By JPOST EDITORIAL
There was never a humanitarian crisis in Gaza, and now its populace is no longer being denied access to the rest of the world either.
Our government's concerns that the opening of the Rafah crossing by Egypt will increase the chances of arms smuggling into Gaza are legitimate. Its fears of terrorists exploiting the crossing are well-founded. But arms and terrorists are finding their way into Gaza anyway and Egypt's move might, in the final analysis, constitute a less than unremittingly negative development for Israel, especially if Cairo maintains security control there and does not allow the unsupervised transfer of goods.
Egypt's change of policy, reopening the crossing to pedestrian traffic after a four-year closure, is a reflection of Egypt's new orientation in the wake of president Hosni Mubarak's ouster rather than a shift designed to advance Israeli interests in any way. Ahead of September's parliamentary elections, Egyptian decision makers in the interim government are building bridges with the Muslim Brotherhood, which is expected to be a big winner at the polls. The warming of ties between Egypt and the Hamas, against the backdrop of the Muslim Brotherhood's ascendancy, underlines the dangers lurking for Israel in the Arab Spring.
One major negative consequence of the reopening of the Rafah crossing is readily foreseeable. It will boost Hamas's falling popularity vis-a-vis Fatah. A Pew Research Center survey conducted in March and April found that support for Hamas had fallen among those living in Gaza to only 34 percent compared to 75% giving a positive rating to Fatah.
By way of comparison, in 2007, 62% of Palestinians in the West Bank and the Gaza Strip rated Hamas favorably. The Israeli-imposed blockade, which many Gazans evidently realize is a direct result of Hamas's belligerence against Israel, plainly contributed to this fall in popularity. Underming Hamas was, in fact, the only express Israeli objective that was significantly achieved by the blockade, which also set as goals the release of St.-Sgt. Gilad Schalit and prevention of arms smuggling.
But while opening the Rafah crossing might strengthen Hamas, the move might also gradually lead to Israel's complete "disengagement" from Gaza six years after the formal Israeli attempt to disconnect itself. The painful and polarizing forced evacuation of thousands of law-abiding Jewish residents, accompanied by a complete military withdrawal, was undertaken by prime minister Ariel Sharon in 2005 with the specific goal of unloading the diplomatic liability caused by Israel's "occupation" there.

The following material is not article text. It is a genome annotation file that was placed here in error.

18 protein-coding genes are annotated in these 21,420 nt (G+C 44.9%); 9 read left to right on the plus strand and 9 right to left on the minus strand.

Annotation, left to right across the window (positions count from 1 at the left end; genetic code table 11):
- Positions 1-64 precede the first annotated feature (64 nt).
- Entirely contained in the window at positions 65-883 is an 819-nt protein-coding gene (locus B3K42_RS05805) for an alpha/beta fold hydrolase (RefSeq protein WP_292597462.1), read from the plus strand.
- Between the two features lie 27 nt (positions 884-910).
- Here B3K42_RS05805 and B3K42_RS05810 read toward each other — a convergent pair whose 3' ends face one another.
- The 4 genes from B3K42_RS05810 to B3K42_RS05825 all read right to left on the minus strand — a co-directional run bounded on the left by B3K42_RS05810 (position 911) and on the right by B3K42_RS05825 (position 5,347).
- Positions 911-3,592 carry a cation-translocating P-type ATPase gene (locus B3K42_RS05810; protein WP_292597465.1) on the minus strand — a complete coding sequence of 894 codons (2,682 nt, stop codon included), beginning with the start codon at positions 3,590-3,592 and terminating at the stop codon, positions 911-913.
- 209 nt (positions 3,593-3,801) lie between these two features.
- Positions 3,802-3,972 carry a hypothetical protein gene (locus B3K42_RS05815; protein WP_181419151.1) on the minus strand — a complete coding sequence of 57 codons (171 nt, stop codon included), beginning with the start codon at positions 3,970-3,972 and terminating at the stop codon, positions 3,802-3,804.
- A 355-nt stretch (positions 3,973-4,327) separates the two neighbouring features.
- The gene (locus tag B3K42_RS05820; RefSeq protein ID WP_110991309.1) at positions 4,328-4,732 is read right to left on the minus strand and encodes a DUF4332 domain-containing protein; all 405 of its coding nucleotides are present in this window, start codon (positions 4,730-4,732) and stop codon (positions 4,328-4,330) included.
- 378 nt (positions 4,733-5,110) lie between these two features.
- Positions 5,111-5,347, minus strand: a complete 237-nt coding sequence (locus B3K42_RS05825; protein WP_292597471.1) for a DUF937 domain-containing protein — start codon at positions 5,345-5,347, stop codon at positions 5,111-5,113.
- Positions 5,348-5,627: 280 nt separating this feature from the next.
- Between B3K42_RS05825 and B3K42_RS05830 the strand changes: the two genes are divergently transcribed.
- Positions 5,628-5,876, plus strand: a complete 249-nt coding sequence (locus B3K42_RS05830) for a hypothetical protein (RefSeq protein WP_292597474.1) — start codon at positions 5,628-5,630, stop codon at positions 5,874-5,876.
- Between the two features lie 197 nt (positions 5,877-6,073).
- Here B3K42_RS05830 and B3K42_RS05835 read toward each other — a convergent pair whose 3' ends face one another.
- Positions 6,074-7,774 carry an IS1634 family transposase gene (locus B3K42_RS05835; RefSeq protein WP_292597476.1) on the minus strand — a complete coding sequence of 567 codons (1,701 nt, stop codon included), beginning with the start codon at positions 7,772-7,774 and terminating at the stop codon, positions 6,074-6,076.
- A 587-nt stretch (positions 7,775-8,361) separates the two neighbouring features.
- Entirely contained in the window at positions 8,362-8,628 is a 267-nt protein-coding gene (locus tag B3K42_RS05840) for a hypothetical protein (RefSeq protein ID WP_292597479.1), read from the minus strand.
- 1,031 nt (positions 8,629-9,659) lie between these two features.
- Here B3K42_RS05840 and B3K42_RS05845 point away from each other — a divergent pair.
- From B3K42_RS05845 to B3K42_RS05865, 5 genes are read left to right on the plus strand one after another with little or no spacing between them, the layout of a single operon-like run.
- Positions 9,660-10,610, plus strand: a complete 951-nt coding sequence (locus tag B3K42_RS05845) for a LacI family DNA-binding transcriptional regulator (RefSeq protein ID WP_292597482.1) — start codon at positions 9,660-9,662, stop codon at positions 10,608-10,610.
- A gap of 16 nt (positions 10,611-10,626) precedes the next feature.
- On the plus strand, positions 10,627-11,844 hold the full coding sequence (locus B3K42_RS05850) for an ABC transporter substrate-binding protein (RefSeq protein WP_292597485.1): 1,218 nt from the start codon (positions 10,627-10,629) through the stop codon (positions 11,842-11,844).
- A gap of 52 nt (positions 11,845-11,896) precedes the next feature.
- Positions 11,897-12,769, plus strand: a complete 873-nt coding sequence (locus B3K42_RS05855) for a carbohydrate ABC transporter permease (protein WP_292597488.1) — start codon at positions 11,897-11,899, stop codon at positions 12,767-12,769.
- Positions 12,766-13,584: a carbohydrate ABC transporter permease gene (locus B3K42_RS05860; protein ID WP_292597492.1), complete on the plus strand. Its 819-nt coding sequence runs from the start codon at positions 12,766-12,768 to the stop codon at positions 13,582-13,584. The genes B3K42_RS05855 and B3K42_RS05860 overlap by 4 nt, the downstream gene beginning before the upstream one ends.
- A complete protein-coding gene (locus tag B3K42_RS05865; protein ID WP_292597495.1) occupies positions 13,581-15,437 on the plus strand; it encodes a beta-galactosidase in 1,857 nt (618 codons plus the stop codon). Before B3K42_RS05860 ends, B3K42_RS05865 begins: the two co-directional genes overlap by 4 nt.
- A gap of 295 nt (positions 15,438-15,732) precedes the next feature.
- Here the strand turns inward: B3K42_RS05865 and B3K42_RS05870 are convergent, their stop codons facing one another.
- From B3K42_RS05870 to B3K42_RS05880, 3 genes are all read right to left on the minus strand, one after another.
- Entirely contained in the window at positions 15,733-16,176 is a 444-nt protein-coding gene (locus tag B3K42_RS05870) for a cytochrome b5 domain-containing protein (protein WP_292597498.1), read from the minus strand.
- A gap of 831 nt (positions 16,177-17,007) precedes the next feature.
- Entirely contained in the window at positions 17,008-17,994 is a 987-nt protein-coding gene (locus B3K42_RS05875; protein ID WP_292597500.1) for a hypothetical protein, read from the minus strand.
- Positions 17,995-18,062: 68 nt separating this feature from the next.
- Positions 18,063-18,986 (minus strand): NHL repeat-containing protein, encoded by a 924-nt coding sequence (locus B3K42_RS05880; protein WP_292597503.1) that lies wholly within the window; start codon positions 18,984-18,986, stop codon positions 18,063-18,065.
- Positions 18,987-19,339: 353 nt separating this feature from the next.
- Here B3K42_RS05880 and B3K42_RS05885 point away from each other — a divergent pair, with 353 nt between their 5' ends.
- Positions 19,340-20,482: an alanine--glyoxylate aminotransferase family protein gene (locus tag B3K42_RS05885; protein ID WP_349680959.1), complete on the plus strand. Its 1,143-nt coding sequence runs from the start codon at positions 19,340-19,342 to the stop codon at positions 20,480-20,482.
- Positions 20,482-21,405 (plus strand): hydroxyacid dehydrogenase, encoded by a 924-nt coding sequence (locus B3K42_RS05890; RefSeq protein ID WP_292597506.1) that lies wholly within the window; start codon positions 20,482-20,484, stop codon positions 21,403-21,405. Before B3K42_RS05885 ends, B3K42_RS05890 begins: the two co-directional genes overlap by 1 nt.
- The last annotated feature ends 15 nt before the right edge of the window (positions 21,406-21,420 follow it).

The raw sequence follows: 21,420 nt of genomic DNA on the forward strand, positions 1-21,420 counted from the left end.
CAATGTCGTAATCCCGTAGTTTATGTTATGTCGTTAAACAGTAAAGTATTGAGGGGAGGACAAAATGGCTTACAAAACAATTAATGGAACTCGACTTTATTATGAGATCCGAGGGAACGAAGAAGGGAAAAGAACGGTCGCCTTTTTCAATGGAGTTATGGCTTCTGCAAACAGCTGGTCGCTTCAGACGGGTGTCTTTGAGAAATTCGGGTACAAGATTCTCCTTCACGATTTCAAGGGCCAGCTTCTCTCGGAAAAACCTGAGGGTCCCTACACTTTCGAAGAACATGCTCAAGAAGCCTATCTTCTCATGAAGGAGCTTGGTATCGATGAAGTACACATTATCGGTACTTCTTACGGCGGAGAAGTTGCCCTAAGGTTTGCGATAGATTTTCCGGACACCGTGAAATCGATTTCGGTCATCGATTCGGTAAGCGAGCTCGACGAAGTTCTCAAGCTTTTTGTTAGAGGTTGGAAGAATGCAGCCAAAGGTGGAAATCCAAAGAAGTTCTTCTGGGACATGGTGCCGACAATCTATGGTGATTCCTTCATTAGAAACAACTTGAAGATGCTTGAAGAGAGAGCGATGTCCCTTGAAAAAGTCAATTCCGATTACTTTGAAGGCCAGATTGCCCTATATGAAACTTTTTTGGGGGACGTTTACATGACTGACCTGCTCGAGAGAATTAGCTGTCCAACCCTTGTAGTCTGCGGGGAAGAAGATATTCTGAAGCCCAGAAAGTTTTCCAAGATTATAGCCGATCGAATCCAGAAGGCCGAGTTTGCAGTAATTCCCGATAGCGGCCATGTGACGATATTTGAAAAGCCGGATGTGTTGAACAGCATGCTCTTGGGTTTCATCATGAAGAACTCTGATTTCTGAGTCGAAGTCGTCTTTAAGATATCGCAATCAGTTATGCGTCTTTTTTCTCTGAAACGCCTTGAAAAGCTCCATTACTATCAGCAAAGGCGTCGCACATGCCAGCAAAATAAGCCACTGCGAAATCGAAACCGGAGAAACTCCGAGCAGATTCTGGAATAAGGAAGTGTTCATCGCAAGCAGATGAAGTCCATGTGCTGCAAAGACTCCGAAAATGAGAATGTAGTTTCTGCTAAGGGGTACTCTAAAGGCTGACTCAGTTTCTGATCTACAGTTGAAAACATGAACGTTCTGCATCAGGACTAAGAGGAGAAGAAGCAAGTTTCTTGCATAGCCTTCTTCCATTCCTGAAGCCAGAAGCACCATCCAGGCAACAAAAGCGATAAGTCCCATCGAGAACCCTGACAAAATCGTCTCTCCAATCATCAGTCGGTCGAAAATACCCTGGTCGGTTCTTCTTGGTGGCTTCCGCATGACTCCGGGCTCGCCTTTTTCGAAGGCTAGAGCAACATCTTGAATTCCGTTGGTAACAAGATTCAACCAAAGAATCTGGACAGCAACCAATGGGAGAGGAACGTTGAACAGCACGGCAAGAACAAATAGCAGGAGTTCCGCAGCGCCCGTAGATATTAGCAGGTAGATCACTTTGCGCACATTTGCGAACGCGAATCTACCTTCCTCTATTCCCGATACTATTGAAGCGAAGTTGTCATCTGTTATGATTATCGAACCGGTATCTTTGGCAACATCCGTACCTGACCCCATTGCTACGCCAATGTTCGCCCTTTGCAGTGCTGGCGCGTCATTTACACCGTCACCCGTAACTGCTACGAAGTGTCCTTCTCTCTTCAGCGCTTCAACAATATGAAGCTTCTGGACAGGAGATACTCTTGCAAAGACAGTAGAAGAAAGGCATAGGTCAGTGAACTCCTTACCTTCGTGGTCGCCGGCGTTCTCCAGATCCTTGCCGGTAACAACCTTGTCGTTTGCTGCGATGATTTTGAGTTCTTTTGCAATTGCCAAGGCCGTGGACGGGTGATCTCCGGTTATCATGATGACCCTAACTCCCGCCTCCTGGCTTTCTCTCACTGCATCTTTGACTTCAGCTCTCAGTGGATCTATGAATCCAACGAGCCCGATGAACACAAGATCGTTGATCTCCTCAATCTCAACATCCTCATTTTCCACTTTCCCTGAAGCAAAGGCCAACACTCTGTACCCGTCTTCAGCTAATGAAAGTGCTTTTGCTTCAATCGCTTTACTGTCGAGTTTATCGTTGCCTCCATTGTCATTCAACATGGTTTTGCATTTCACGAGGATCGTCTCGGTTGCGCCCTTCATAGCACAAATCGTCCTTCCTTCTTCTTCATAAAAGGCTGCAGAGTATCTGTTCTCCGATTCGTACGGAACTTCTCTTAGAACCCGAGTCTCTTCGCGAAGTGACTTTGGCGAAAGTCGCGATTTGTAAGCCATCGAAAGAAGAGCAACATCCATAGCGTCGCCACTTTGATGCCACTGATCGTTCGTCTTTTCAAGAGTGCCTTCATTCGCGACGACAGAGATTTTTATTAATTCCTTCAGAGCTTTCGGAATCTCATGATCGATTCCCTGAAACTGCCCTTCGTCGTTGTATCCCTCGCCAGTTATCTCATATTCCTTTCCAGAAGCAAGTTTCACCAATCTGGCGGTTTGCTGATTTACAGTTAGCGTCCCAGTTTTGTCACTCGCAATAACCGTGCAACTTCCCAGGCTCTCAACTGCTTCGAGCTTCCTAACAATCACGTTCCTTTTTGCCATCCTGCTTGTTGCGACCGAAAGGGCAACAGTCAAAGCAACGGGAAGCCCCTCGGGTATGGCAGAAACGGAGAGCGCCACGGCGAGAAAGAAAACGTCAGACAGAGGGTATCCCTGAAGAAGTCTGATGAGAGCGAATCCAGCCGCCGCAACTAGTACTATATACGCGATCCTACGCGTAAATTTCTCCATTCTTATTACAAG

Far from leading to the creation of a mini-Palestinian state there willing to live in peace and maintain correct diplomatic and economic relations with both Egypt and Israel, Gaza two years later was violently taken over by Hamas, and has continued to constitute a launching ground for terrorist attacks, Kassam rockets and mortar shells.
In response, Israel, together with Egypt, imposed a land, sea and air blockade. In the often distorted international perception, Israel, though not Egypt, was routinely depicted as an oppressor that had turned the entire Strip into a giant prison, with far too little emphasis placed on the self-evident security concerns that underpinned Israeli policy. Israel has been widely disparaged despite facilitating Gazans' access to basic necessities, coordinating the day to day needs of residents there and working in conjunction with UNRWA, the UN's World Food Program, the World Health Organization and other humanitarian organizations.
NOW, WITH the reopening of the Rafah crossing, there is a path open to the original goal of disengagement the complete ending of Israeli responsibility for Gaza, and the fostering of self-reliance there. As long as Hamas, an organization bent on the destruction of Israel, remains in power, the border between Israel and Gaza will remain sealed. But now, Gazans' ties to the outside world can be rerouted through Cairo.
Despite the blockade, Hamas has managed to smuggle in outrageously large amounts of arms. In 2010 alone, hundreds of short range rockets passed through tunnels into Gaza, as did between 20 and 40 long-range rockets, about 1,000 mortar shells and several tons of high quality TNT, according to Shin Bet estimates. The reopening of the Rafah crossing to pedestrians is unlikely to drastically exacerbate that dire reality.
Meanwhile, the closure at both ends of the Strip had enabled Hamas to claim that Gaza's citizens were suffering a humanitarian crisis, and led to controversies and clashes with "human rights" flotillas on the open seas with particularly horrendous consequences in the case of the Mavi Marmara exactly a year ago. Now, one end of the Strip is more open, and the Gaza "prison" claims are more manifestly untenable.
Israel has already indicated a willingness to consider allowing credible international forces to inspect any future such flotillas. Better that Israel's navy patrol Gaza's shores as it does Lebanon's and stops suspicious vessels such as the MV Francop found in November 2009 to be carrying arms destined for Hezbollah.
This was not its aim, but the opening of the Rafah crossing removes any last justification for such flotillas. There was never a humanitarian crisis in Gaza, and now its populace is no longer being denied access to the rest of the world either.